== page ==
This World of Ours, a youthfully nihilistic, epic, and episodic take on nihilistic youth in 21st-century Japan, represents the coming out of its writer and director, Nakajima Ryo, not just as a filmmaker to watch but in a larger sense as well. Nakajima made his debut feature after a period of posthigh school isolation when he became a hikikomori, one of the growing number of young Japanese who voluntarily cocoon themselves in their rooms for months and sometimes years.
The fundamental disconnect that drives the hikikomori to solitary confinement is made palpable in the three high school students at the center of Nakajima's ambitious, unwieldly, and at times ugly film, even as they flit through populated hallways and shopping arcades. At the start of the film Hiroki (Yoshihiko Taniguchi) and Ryo (Satoshi Okutso) spend their time bullying ugly duckling Mitarai (Hasegawa Souta) while enduring the verbal abuse of one of their teachers, Mr. Iwayama (Shinmon Akao). Mitarai is also a plaything for the blankly coy Ami (Arisa Hata), who encourages him to seek revenge when she isn't shit-talking him with his tormentors.
These schoolyard cat and mouse games give way to the film's unsettling centerpiece: after a night out drinking, Ami stumbles home alone, while the boys, at the behest of an older peer, take one of their female companions to his lair and brutally gang-rape her. The scene is clearly indebted to 1971's A Clockwork Orange (as is the film, which also evokes Akihiko Shiota's contemporary cruel stories of youth and even Wakamatsu Koji's gonzo 1969 film Go Go Second Time Virgin), down to the reedy, compressed version of Beethoven's Ninth which, appropriately, is more suggestive of a ringtone than a symphony on the soundtrack.
A Clockwork Orange was controversial because of its highly stylized presentation of graphic violence. Like director Stanley Kubrick, its protagonist, Alex (Malcolm McDowell), is obsessed with aesthetics: it's not the film's mere juxtaposition of "Ode to Joy" with heinous acts that is so shocking but rather the criminal's adulatory investment in something so beautiful. In comparison, Nakajima's youths hardly have an investment in anything, and the director seems marginally invested in them. Hiroki is clearly paralyzed by what he has done but is so unempathetic that he can only fret over how a criminal record will lower his already dismal prospects of landing a white-collar job. They commit their acts of self-mutilation, bullying, and murder in a zero-sum game of identity formation, with every painful twist caught by Nakajima's washed-out, often handheld camera. If there are aesthetics at work here, they are clearly those of the YouTube auteur: Nakajima keeps his characters in anxious proximity to the lens. Every shot is practically a close-up.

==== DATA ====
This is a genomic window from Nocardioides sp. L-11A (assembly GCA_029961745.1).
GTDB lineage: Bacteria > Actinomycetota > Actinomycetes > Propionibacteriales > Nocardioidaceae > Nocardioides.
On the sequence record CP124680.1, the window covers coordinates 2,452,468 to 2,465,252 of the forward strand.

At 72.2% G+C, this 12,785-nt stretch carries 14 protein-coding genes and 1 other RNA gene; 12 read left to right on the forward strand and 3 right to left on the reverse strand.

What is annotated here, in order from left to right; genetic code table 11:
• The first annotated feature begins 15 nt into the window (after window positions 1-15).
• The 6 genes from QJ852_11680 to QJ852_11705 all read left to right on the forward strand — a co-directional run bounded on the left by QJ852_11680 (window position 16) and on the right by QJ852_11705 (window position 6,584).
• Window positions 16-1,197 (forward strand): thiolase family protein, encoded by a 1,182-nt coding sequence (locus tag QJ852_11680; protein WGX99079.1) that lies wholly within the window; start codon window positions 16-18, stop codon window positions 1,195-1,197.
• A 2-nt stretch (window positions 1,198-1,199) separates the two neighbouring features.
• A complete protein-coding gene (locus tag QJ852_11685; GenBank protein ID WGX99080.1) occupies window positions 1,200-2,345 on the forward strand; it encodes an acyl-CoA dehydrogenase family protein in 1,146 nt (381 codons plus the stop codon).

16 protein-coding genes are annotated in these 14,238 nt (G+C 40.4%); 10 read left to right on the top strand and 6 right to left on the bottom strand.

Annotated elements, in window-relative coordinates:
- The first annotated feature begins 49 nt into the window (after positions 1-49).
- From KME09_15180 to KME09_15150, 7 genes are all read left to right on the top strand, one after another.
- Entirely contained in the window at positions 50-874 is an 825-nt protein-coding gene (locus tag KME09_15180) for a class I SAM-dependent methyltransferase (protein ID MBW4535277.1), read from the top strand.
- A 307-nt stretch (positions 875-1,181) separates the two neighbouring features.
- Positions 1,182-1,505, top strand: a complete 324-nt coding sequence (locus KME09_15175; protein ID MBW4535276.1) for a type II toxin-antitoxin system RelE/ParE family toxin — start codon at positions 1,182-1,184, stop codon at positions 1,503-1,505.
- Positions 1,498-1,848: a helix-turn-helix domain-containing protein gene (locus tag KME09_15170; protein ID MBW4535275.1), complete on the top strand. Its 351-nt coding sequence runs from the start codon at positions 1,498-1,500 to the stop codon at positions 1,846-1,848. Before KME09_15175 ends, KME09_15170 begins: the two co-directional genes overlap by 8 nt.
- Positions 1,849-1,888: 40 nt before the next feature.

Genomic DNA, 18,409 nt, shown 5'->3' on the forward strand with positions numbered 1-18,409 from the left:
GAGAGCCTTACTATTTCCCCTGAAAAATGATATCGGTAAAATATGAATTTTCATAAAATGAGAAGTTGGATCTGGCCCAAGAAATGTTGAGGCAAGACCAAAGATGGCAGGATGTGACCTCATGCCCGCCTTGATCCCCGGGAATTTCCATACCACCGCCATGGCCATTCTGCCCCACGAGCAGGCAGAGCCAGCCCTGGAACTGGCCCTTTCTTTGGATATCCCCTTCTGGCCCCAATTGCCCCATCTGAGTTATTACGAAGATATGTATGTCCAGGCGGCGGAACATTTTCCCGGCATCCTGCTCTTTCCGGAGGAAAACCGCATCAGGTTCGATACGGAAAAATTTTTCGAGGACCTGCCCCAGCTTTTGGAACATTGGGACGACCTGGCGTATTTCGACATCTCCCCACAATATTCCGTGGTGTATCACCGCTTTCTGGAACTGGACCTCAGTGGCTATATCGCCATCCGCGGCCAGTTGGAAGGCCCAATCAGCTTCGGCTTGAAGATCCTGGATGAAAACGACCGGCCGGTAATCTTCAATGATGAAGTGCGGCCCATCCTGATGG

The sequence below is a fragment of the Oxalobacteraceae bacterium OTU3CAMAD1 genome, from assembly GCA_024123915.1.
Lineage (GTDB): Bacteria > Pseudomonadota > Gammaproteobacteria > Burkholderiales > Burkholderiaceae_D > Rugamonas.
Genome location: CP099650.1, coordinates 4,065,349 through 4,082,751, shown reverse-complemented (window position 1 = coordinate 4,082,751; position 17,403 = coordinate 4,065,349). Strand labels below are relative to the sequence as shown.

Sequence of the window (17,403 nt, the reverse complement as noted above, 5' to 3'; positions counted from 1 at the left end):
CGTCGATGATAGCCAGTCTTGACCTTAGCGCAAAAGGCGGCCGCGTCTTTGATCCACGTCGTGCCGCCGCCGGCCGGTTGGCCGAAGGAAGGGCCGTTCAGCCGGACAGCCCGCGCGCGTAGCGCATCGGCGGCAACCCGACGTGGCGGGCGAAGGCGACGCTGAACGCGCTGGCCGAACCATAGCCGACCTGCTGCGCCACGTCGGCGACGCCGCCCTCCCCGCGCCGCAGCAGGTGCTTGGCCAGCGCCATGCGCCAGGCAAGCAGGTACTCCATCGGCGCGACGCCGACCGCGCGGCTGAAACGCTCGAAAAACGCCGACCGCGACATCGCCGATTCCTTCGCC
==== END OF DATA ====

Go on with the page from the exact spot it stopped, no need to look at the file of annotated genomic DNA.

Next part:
It is unsurprising then, that these youths talk about Sept. 11 in tones of respectful awe, treating it as the ne plus ultra of how to leave your mark on the world. Ryo, reeling from a bloody confrontation with Iwayama and rejection at the hands of his older sister, decides much like real-life counterpart Seung-Hui Cho or Eric Harris and Dylan Klebold the only way out is to commit an act of terrorism. This World of Ours even opens with slo-mo footage of the Twin Towers burning, accompanied by the portentous strains of Beethoven's Moonlight Sonata, a juxtaposition that Ryo could have made in a computer lab while cutting class.
The same music wafts over the crowded halls of the high school in Gus Van Sant's Elephant (2003), a far more elliptical take on teen-on-teen violence whose cataclysmic ending is made all the more so by the camera's constant gentle proximity to the revolving social cross section on display. But while Van Sant's film seems perfumed by adolescent ennui, that isn't the only emotion the director trafficks in.